Deadline: October 30, 2017
Today, living in the age of food porn and celebrity chefs, amid claims that avocado toast will bankrupt an entire generation, it is easy to forget that cooking isn’t a status symbol. It is a fact of life, which has been facilitated the world over by the transmission of recipes and culinary techniques, at first, like with all human knowledge, orally, but then committed to the written word. In his compelling new book, A History of Cookbooks: From Kitchen to Page over Seven Centuries, literary historian Henry Notaker tells readers that the oldest known written recipes were found on three Mesopotamian clay tablets, dating to 1700 BCE and written in Akkadian, using cuneiform. Over the next millennium Greek authors composed collections of recipes and food revelries in both prose and verse, and across Europe during the thirteenth and fourteenth centuries manuscripts were filled with details on how to prepare a wide range of dishes. But the first printed cookbook—On Right Pleasure and Good Health—emerged from fifteenth century Italy, the result of a professional cook and a professional writer amassing their collective knowledge, a “four-handed creation.”
Notaker’s impressive work of research calls for cookbooks to be read and valued the same as literature, making the point that these texts are about much more than food; they reflect and reveal social and cultural characteristics that are as informative as anything found in the traditional literary canon. And, of course, there is the collaborative nature of such endeavors: “A cookbook – written or printed on parchment or paper – is the final merger of many different traditions, primarily cooking and writing, but also editing, design, binding, printing, and photography.”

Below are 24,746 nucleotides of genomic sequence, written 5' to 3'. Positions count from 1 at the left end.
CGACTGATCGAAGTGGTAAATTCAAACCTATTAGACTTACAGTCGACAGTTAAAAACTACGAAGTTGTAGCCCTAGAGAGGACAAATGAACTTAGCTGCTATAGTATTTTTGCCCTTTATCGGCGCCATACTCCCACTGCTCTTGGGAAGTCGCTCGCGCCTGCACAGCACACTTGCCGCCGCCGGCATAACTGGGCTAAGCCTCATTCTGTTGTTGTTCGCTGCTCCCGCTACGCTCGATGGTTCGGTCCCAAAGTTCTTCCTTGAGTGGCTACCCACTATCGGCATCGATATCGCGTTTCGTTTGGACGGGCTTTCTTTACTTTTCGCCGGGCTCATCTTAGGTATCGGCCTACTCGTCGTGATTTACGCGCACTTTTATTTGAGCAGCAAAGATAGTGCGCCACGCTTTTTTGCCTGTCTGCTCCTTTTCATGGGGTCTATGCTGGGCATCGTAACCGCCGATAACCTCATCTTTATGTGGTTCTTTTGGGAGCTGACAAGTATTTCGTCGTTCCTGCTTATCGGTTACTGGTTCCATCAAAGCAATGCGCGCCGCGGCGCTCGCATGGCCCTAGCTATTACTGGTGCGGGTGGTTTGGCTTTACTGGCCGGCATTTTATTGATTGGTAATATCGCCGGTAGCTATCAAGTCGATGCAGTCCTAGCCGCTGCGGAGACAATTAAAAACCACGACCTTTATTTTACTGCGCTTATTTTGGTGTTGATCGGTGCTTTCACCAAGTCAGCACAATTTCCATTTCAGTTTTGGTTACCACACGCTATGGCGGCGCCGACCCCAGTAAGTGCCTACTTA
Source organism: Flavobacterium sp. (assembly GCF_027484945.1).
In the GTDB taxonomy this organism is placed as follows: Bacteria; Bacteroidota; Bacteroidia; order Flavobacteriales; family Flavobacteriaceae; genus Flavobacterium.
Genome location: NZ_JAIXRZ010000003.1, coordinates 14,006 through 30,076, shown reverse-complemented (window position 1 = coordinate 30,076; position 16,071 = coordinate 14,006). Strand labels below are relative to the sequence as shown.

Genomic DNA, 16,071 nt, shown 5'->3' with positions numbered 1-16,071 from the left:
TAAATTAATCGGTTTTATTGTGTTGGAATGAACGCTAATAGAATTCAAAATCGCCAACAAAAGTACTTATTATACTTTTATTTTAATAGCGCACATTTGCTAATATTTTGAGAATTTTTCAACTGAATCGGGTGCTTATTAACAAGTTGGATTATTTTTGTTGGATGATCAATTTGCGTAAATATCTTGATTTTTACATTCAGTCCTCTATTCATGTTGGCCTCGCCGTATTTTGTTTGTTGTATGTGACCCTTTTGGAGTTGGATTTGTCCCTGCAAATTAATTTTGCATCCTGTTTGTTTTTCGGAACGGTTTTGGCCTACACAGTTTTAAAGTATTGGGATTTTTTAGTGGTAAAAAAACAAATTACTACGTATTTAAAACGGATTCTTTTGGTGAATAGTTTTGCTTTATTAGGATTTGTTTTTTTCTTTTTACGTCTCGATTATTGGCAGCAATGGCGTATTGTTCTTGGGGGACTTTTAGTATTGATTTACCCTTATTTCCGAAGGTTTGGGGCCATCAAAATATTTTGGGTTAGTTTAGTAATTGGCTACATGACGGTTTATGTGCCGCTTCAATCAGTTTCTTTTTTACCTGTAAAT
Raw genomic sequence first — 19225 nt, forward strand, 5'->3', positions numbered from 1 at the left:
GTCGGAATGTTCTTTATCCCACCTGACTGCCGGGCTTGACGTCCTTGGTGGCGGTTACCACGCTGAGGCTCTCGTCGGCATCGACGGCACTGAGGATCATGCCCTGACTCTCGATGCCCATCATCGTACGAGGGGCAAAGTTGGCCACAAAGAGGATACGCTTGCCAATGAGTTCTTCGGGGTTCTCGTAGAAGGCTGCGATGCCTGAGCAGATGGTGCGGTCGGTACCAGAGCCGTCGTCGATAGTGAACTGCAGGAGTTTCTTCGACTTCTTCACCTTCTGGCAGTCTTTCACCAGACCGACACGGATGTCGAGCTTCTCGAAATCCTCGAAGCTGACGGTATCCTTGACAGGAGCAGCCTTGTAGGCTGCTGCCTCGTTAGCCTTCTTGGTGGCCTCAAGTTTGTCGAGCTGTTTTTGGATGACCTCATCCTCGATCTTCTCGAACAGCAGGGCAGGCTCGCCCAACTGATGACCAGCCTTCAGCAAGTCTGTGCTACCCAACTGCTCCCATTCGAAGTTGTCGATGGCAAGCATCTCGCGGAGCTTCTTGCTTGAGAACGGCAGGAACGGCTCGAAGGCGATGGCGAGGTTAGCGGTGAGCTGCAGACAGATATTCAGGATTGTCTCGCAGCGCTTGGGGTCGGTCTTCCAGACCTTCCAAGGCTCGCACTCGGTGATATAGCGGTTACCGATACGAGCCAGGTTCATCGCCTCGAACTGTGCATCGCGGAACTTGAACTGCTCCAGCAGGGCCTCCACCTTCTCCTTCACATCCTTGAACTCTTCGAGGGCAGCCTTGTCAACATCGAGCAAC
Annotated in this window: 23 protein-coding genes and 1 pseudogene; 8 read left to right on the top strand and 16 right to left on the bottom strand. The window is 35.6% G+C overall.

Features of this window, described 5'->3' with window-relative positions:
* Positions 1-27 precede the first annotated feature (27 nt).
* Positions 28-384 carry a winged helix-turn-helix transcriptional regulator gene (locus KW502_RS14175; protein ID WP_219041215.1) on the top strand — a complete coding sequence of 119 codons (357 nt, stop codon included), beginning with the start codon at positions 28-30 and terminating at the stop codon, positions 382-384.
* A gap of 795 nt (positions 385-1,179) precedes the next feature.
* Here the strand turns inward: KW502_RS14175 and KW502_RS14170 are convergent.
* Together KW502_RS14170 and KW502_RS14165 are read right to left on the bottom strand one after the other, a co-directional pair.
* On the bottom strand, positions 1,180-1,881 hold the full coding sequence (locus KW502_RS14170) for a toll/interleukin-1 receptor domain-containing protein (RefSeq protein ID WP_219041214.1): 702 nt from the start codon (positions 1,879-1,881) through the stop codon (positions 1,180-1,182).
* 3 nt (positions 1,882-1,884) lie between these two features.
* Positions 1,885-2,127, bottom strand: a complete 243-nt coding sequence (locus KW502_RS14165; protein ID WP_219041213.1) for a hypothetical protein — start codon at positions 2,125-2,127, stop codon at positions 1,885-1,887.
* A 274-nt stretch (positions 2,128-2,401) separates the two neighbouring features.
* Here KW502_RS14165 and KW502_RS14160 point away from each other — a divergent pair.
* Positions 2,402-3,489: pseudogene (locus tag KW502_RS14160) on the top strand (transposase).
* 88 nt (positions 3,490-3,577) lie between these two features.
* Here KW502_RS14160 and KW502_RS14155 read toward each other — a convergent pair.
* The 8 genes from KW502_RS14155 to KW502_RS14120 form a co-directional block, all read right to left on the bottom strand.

Cookbooks as we think of them today make clear this assertion. From the clean and concise designs and line drawings that fill the pages of titles like Julia Child’s Mastering the Art of French Cooking, Vol. 1 to edgier more in-your-face offerings like Hellbent for Cooking: The Heavy Metal Cookbook and Thug Kitchen all the moving parts of making a book are on display. This is true of any book, if you really look, but the best cookbooks excel by virtue of design and editorial harmony being front and center. Because of this, A History of Cookbooks also serves up a wonderful history of publishing, since that first printed Italian cookbook coincides with the advent of Gutenberg’s press.
The forthcoming Bread is Gold by celebrated Italian chef Massimo Bottura is an uncanny encapsulation of many of the traditions Notaker’s book unpacks. This collection of recipes from the world’s most famous culinary figures – think Rene Redzepi, Cristina Bowerman, Ferran Adria, etc. – was inspired by Bottura wanting to craft recipes from the food waste created by Expo 2015 in Milan: “What I was imagining was not a pavilion but a refettorio, the place where monks and nuns have shared meals for centuries.” More than simply wanting to share meals, Bottura’s vision transcended the foodie realm and became a mission to address an unfortunate reality: “One-third of the food we produce globally is wasted every year, including nearly four trillion apples.” And so every morning for six months a truck arrived at Bottura’s refettorio with surplus food that the Expo had deemed unusable, and then the chefs invited from all over the world developed menus for meals that were served to local schoolchildren and residents of homeless shelters.